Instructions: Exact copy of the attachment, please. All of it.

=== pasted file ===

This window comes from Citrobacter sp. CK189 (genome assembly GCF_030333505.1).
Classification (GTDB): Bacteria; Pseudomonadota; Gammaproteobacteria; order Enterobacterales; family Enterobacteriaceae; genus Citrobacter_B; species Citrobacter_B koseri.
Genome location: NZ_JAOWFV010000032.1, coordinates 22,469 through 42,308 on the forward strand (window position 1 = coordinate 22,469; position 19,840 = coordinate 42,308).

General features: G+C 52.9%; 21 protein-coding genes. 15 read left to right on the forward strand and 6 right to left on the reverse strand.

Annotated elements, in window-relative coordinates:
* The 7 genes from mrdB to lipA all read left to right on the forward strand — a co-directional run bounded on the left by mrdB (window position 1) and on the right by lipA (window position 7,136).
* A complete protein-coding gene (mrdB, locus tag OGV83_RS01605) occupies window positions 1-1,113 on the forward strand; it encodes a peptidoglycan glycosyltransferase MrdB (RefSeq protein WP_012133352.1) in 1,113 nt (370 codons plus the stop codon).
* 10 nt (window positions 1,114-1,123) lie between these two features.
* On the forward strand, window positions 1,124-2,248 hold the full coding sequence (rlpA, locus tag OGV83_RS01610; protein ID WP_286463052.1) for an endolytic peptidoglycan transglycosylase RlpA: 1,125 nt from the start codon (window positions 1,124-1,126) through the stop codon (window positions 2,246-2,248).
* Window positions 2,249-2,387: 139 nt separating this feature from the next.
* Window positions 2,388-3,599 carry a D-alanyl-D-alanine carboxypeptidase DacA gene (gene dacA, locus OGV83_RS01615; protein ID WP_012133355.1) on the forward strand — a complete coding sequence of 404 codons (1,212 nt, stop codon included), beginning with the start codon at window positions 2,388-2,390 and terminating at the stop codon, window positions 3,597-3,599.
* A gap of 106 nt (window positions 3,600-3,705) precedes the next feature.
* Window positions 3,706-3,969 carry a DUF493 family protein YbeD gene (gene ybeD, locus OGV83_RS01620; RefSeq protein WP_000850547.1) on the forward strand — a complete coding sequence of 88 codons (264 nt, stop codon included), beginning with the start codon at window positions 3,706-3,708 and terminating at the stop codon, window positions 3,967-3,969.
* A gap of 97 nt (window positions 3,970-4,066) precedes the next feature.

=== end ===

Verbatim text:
This window comes from Citrobacter sp. CK189 (genome assembly GCF_030333505.1).
Classification (GTDB): Bacteria; Pseudomonadota; Gammaproteobacteria; order Enterobacterales; family Enterobacteriaceae; genus Citrobacter_B; species Citrobacter_B koseri.
Genome location: NZ_JAOWFV010000032.1, coordinates 22,469 through 42,308 on the forward strand (window position 1 = coordinate 22,469; position 19,840 = coordinate 42,308).

General features: G+C 52.9%; 21 protein-coding genes. 15 read left to right on the forward strand and 6 right to left on the reverse strand.

Annotated elements, in window-relative coordinates:
* The 7 genes from mrdB to lipA all read left to right on the forward strand — a co-directional run bounded on the left by mrdB (window position 1) and on the right by lipA (window position 7,136).
* A complete protein-coding gene (mrdB, locus tag OGV83_RS01605) occupies window positions 1-1,113 on the forward strand; it encodes a peptidoglycan glycosyltransferase MrdB (RefSeq protein WP_012133352.1) in 1,113 nt (370 codons plus the stop codon).
* 10 nt (window positions 1,114-1,123) lie between these two features.
* On the forward strand, window positions 1,124-2,248 hold the full coding sequence (rlpA, locus tag OGV83_RS01610; protein ID WP_286463052.1) for an endolytic peptidoglycan transglycosylase RlpA: 1,125 nt from the start codon (window positions 1,124-1,126) through the stop codon (window positions 2,246-2,248).
* Window positions 2,249-2,387: 139 nt separating this feature from the next.
* Window positions 2,388-3,599 carry a D-alanyl-D-alanine carboxypeptidase DacA gene (gene dacA, locus OGV83_RS01615; protein ID WP_012133355.1) on the forward strand — a complete coding sequence of 404 codons (1,212 nt, stop codon included), beginning with the start codon at window positions 2,388-2,390 and terminating at the stop codon, window positions 3,597-3,599.
* A gap of 106 nt (window positions 3,600-3,705) precedes the next feature.
* Window positions 3,706-3,969 carry a DUF493 family protein YbeD gene (gene ybeD, locus OGV83_RS01620; RefSeq protein WP_000850547.1) on the forward strand — a complete coding sequence of 88 codons (264 nt, stop codon included), beginning with the start codon at window positions 3,706-3,708 and terminating at the stop codon, window positions 3,967-3,969.
* A gap of 97 nt (window positions 3,970-4,066) precedes the next feature.